• Framingham/Worcester Line Questions

  • Discussion relating to commuter rail, light rail, and subway operations of the MBTA.
Discussion relating to commuter rail, light rail, and subway operations of the MBTA.

Moderators: sery2831, CRail

  by Trinnau
 
Correct, access from the station concourse will from ground level up to platform level, similar to how it currently is. The up-and-over is on the MBTA's parking lot end, and the lot is split level with most of it below the grade of the tracks. So you already have to climb up stairs from the parking lot to reach the platform.
  by BandA
 
That's really interesting, I didn't realize there were two separate access points, but makes sense, you need two access points. But the tracks are on an embankment, so a second tunnel would have been better than the huge glass structure...oh well too late!
  by Trinnau
 
Most new stations have at least two points of access/egress for safety and ADA reasons. As for a 2nd tunnel, the track level was built up artificially. Not really sure how well it would hold up to new boring/drilling. By far it is cheaper and a more known condition to go up-and-over then to bore a new tunnel.
  by BandA
 
Digging out an underpass under active tracks would definitely be more intrusive to operations, lol.
  by eolesen
 
Not necessarily. Overhead construction has as many if not more risks to operations.

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  by west point
 
"IF" a walkway under the tracks was desired here what would be done. First, I have no knowledge of the terrain and surrounding buildings. Just build bridge columns next to tracks. Then take a long weekend remove tracks & dirt under tracks. Then place prebuilt RR bridge on columns, add tracks and restore service. MBTA has already done this for replacing a much longer RR bridge.
  by BandA
 
Wikipedia sez building new platforms at Worcester Union Station is a $44M project, with the state/MBTA paying $15M. That's a lot of money to add 1 platform!
  by scratchyX1
 
west point wrote: Wed Mar 16, 2022 12:48 pm "IF" a walkway under the tracks was desired here what would be done. First, I have no knowledge of the terrain and surrounding buildings. Just build bridge columns next to tracks. Then take a long weekend remove tracks & dirt under tracks. Then place prebuilt RR bridge on columns, add tracks and restore service. MBTA has already done this for replacing a much longer RR bridge.
Isn't this the NEC? If it isn't, then yeah, it would be cheaper in long run (less elevators to maintain, among other things)
to put in a bridge under the tracks, than over them.
  by jwhite07
 
It is not the NEC - this is the former Boston and Albany.

Whether you go up and over or down and under, you'd need elevators to get from whichever level you're crossing over/under the tracks to the platforms themselves. The station area is not that well suited to the system of long ramps as at other stations on the line.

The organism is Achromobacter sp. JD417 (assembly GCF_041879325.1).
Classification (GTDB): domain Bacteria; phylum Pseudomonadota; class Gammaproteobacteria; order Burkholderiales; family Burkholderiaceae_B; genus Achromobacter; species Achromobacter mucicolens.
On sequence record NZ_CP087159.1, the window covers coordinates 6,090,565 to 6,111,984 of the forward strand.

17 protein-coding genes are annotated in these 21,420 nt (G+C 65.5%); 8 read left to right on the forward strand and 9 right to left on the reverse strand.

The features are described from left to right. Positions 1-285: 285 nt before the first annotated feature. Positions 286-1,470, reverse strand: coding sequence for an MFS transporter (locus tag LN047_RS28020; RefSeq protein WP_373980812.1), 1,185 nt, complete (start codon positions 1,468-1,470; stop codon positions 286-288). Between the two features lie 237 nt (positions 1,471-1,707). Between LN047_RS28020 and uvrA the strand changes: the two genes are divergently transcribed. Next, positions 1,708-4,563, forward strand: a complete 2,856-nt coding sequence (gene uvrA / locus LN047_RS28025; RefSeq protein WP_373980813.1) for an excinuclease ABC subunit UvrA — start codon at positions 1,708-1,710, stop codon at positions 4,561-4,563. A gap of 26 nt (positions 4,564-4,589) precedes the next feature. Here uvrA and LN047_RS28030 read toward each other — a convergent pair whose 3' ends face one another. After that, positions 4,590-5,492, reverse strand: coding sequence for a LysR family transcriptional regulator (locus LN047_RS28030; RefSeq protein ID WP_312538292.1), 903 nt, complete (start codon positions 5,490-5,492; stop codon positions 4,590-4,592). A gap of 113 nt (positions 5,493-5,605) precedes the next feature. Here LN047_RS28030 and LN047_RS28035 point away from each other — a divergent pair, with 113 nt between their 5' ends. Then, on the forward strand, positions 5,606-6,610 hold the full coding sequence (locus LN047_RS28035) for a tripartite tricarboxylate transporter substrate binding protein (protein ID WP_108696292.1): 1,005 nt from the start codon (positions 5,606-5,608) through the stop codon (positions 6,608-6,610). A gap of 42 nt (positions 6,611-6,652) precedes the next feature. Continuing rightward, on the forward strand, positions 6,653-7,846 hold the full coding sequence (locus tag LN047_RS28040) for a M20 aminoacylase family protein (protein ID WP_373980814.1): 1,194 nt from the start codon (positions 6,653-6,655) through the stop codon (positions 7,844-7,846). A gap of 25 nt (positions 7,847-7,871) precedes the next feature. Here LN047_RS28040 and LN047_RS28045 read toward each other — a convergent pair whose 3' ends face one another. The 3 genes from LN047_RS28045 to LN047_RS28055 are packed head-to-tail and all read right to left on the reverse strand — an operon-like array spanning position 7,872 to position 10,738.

by BandA
 
scratchx1, the Framingham / Worcester Line is part of the main line from Boston to Chicago. This used to be called the Boston and Albany Main Line. For Amtrak it carries the Lake Shore Limited.

Historically, there were three main ways to get from Boston to NY City by rail:
Shore Line
Inland Route - NY to NH to SPG to BOS
(Air Line / Hartford / midland? via Hopewell Jct then ??? to NYC)
  by twropr
 
The MBTA material describing the Worcester station platform project mentioned that Worcester is the only station on the line that can handle only one train at a time. When I lived in MA during the mid 1980s, most stations between Back Bay and Framingham were served only by TK 1. When did this change?
Andy
Jacksonville, FL
  by BandA
 
The three Newton stations are Track 2 only, although you can access Track 1 by crossing Track 2 and there is a project to fix them.
  by jaymac
 
A complication for any great amount of digging around WUS is the now-buried nature of the area. The nearby Blackstone River, the same-named canal, the no-longer water-surrounded Green Island district all point to how saturated the soil can be, that shown by the tendency of lower areas to flood during periods of extended rain, even with so many of the historical waterways either diverted or filled in.
Using pilings to support an elevated structure instead of excavation for undergrade access would seem an economical and effective approach.
  by twropr
 
Will Worcester be the only station on Commuter rail west of Back Bay (and not including Providence) to have an island platform?
Is maximum passenger train speed over the Framingham/Worcester line still 60 MPH?
Thanks
Andy
  by The EGE
 
Boston Landing also has an island platform. All other Worcester Line stations between Grafton and Lansdowne have side platforms, and those planned for reconstruction will continue to have them.

Ruggles, Forest Hills, Route 128, Lowell, Littleton/Route 495, and Porter are all island platforms geographically west of Back Bay.
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